Gelling agents are used to transform a liquid food mixture into a solid food. They are widely used in gum sweets, jams, jellies, meat, custards, puddings, spreads, and yoghurt. Gelling agents typically have low viscosity during preparation of the hot food mixture and are triggered to gel after cooling.
Starch gelling agents are designed to have specific viscosity profiles during cooking; they typically contain linear starch chains (amylose) which self-associate to form a network after cooling.
Emulsifiers are used to prevent oil separation from the water phase in foods. They are also used in conjunction with other encapsulation ingredients to form solid powders with embedded micro-encapsulated oils. Emulsifiers are used in beverage emulsions to stabilise flavour oils, and are used in food flavour systems for encapsulation of flavours and other volatile compounds into powders.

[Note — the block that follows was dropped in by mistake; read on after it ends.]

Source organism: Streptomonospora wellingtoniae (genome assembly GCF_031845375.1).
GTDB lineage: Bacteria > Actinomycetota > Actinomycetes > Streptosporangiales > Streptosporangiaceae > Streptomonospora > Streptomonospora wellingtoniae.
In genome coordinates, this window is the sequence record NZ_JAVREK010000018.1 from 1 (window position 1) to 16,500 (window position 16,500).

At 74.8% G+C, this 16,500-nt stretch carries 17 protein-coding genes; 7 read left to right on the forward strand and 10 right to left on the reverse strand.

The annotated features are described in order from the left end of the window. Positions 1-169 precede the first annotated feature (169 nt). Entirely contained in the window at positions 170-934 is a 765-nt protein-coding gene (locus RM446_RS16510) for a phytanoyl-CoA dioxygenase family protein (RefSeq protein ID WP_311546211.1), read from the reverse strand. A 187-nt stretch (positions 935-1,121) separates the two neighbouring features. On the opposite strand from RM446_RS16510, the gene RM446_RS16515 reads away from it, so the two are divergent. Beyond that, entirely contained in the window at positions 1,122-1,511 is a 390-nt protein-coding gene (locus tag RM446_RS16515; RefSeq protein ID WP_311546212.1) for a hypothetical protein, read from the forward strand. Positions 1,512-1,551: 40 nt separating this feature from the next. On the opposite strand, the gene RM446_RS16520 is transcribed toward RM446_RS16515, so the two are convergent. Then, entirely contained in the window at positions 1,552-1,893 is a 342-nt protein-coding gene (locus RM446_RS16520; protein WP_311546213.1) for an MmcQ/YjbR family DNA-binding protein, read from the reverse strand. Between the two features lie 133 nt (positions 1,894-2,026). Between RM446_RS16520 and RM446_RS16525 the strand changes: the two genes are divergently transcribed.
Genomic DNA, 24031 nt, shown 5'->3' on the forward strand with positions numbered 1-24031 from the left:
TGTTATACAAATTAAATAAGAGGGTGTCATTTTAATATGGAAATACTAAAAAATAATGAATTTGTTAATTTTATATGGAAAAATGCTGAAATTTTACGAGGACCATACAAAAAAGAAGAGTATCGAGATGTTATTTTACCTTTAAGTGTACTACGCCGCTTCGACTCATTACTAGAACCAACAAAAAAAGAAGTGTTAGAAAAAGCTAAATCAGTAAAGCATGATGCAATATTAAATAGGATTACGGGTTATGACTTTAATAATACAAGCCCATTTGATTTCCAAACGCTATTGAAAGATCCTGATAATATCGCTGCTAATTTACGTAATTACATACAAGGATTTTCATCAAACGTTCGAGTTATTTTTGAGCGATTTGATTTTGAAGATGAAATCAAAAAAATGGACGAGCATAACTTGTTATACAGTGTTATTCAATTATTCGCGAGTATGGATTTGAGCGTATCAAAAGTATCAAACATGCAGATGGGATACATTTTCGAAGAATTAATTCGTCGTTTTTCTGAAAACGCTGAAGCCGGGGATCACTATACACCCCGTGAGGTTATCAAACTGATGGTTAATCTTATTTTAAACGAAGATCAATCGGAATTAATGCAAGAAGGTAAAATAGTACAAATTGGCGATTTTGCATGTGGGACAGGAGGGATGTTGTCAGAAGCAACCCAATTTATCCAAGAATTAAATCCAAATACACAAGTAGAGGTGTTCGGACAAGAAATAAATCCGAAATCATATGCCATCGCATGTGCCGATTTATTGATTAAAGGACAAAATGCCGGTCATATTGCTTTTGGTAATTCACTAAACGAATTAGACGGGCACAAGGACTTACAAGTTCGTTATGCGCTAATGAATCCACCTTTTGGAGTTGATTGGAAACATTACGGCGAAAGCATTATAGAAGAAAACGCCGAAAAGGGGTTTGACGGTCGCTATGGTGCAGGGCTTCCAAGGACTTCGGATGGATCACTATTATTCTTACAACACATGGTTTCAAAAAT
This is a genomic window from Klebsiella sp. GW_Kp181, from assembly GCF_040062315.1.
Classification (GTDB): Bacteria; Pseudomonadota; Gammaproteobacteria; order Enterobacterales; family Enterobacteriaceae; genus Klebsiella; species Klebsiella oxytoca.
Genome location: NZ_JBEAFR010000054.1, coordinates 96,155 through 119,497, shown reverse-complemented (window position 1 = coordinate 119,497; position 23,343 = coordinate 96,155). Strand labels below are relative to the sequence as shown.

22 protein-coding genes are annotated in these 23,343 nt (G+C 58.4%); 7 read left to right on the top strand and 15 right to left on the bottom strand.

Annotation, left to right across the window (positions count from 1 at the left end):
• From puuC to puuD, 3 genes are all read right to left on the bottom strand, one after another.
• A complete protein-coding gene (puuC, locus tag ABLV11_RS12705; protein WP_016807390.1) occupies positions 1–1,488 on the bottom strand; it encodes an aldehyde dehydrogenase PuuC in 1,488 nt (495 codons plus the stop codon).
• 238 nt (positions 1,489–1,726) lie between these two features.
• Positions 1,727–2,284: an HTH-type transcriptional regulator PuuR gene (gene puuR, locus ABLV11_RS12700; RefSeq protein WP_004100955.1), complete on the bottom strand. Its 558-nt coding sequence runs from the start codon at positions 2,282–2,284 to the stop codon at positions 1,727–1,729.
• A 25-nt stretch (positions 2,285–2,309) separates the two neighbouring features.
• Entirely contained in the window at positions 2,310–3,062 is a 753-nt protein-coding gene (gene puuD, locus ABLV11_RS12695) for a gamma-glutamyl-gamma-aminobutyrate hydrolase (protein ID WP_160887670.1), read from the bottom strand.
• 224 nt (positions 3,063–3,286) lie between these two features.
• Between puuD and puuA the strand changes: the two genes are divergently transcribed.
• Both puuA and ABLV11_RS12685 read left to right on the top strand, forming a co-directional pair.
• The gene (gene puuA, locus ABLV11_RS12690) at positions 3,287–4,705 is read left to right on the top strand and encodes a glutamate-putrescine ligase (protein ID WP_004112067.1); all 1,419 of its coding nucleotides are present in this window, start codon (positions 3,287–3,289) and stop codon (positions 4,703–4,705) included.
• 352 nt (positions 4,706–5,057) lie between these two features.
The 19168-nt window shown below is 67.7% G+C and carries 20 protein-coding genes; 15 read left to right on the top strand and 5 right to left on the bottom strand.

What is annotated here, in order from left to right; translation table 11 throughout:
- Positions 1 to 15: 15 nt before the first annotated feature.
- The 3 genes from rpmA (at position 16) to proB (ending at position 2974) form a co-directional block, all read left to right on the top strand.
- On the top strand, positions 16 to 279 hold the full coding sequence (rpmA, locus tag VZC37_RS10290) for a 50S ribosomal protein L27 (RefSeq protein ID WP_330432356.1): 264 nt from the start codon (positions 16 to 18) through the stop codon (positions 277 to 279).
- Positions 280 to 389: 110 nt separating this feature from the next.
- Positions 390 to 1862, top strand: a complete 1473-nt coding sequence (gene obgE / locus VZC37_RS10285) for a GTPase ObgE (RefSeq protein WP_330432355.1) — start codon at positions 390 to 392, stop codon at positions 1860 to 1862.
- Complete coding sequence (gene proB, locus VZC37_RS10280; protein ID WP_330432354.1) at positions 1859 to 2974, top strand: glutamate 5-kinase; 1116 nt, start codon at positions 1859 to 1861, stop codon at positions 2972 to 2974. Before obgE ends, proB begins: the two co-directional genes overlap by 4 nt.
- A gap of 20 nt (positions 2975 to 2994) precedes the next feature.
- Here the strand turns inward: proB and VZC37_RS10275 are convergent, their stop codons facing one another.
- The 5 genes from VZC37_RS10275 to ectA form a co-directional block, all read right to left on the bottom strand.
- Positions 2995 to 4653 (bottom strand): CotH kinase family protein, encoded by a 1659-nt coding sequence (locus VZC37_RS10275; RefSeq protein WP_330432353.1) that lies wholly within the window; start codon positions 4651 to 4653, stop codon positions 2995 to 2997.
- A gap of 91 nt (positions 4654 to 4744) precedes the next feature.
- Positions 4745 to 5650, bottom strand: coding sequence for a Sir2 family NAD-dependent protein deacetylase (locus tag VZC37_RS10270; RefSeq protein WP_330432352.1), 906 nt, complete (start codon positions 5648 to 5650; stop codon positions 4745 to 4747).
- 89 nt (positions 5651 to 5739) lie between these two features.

Starch emulsifiers have hydrophobic ends which impart their emulsifying functionality; our range of emulsifying products offers varied viscosity levels.
Film formers are used to coat food substrates, and subsequently thicken or solidify to form a glassy or rubbery film. The film forming process typically involves a drying or baking operation to remove moisture from the film and trigger the solidification process. Film forming materials are used in confectionery coatings, fried potato coatings, bakery coatings and snack coatings. Film forming materials are also used to improve dough formation for snacks and bakery items.